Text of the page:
The probability of a dystopia

Extreme chaos always follows extreme order and vice versa; we’re on the brink of something.
The sexual and chemical exploits of the 1960s was always going to follow the Victorian era with its strict dress code and social claustrophobia. Social change is usually tidal and therefore, while we may enjoy a multitude of freedoms now, history tells us that it probably won’t last forever. The majority of our society is currently walking on eggshells so as not to offend or to seem offensive, yet at the same time the youth of western culture remains unsympathetic and craves immediate gratification. Boundaries will either be crushed or created, and when this occurs elements of a dystopian world are likely to surface.

Alterations to language is a strong element of dystopian literature, and ours has changed rapidly over the last few decades.
Both Orwell in Nineteen Eighty-Four and Burgess in A Clockwork Orange honed in on the idea that changes within language denotes changes within social setting. Whereas Burgess demonstrated how language can alienate sectors of society (the youth from the adults), Orwell reasoned that if language were to simplify then so would our ability to express emotions. The idea of Newspeak is to reduce the size of the English vocabulary so that instead of having a multitude of words used for a singular meaning, only one basic word is used (such as ‘ungood’ to mean anything negative). Lengthy sentences filled with emotion, passion and individuality can therefore be eradicated to make language only required for practical use, much like the text speak that was formulated with the introduction of mobile phones. With a reduction in language comes a reduction in self-expression, which in turn compromises our personal identity and makes us easier to control. C u l8r 3dom.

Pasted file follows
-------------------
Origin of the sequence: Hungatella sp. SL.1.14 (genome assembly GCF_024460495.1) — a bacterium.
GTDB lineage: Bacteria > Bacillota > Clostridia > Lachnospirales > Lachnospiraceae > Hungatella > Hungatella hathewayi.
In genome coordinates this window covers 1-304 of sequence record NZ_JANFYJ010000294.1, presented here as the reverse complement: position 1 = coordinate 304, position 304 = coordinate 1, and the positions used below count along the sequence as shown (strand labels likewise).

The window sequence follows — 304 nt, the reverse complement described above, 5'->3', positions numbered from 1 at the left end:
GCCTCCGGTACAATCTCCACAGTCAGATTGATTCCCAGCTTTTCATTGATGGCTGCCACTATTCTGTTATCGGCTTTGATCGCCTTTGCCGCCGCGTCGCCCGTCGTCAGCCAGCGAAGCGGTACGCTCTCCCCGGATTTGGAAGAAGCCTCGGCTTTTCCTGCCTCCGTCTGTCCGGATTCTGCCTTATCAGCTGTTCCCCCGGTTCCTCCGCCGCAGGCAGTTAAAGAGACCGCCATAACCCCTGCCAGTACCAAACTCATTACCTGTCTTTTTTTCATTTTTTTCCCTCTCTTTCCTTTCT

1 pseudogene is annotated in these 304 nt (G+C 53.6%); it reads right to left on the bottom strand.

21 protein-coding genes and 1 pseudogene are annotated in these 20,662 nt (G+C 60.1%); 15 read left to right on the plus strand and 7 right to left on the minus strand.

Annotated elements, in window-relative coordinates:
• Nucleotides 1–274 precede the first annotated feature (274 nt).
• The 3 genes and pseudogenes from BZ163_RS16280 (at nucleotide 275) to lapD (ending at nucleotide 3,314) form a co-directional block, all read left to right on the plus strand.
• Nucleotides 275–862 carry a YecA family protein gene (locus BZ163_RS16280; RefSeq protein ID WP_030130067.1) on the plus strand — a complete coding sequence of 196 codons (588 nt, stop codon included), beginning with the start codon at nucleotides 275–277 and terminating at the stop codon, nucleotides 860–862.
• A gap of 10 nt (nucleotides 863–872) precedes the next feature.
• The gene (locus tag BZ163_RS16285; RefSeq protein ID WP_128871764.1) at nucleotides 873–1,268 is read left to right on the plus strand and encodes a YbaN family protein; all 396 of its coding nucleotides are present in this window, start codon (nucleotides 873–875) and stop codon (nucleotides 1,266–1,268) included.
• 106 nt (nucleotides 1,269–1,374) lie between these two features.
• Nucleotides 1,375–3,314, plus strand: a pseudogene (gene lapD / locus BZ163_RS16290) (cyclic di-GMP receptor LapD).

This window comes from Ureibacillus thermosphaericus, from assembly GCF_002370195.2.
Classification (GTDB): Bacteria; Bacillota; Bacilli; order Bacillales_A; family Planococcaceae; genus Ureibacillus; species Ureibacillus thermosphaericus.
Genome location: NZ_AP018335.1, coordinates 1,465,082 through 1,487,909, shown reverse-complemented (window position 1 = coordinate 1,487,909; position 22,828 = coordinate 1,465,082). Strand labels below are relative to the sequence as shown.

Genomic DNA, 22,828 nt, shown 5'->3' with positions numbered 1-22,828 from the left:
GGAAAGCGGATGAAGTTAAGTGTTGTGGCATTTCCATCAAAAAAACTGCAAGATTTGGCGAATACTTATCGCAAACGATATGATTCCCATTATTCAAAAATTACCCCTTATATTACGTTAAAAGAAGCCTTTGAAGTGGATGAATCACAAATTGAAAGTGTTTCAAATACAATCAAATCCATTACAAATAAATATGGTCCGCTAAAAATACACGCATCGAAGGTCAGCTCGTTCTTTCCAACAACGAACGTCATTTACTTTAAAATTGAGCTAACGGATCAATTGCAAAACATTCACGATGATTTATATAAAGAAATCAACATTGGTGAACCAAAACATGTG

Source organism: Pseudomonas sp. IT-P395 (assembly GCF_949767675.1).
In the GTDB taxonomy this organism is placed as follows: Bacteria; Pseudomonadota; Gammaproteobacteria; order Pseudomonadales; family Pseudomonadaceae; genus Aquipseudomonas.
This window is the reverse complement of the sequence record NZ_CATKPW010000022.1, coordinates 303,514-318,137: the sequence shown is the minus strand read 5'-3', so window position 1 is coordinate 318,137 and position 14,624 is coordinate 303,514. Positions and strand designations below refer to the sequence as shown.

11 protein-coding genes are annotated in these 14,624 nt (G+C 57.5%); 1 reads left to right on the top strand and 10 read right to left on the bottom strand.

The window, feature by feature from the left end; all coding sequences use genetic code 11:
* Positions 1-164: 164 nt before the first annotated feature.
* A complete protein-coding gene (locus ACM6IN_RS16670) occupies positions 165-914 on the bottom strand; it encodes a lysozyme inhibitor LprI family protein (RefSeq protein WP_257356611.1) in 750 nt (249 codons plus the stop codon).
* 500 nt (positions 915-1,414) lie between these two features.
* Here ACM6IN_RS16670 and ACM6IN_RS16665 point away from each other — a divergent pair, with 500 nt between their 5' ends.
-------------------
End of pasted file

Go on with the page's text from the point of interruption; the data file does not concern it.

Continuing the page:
Wars often bring about abrupt changes.
To use the example of Nineteen Eighty-Four once more, Orwell suggests via the ever changing enemies and ever present wars in the novel, that constant war ultimately means constant peace. While an enemy threatens civilisation, a government can vindicate the rationing of goods, the favouring of plurality over individuality, poor living conditions and the reduction of human rights. If all fighting is based overseas, there can be no immediate proof nor disproof that these actions aren’t entirely necessary – and we live in a nation rarely out of war, but also not directly within one.

We don’t have much fight left in us.
Could we stand up for ourselves? Would we even know how?

Further reading:
The improbability of a dystopia
Are we already living in a dystopia?
Newspeak, Nadsat and Láadan – The Evolution of Speech and the Role of Language in 20th Century Dystopian Fiction
The Dystopian Reality Around Us

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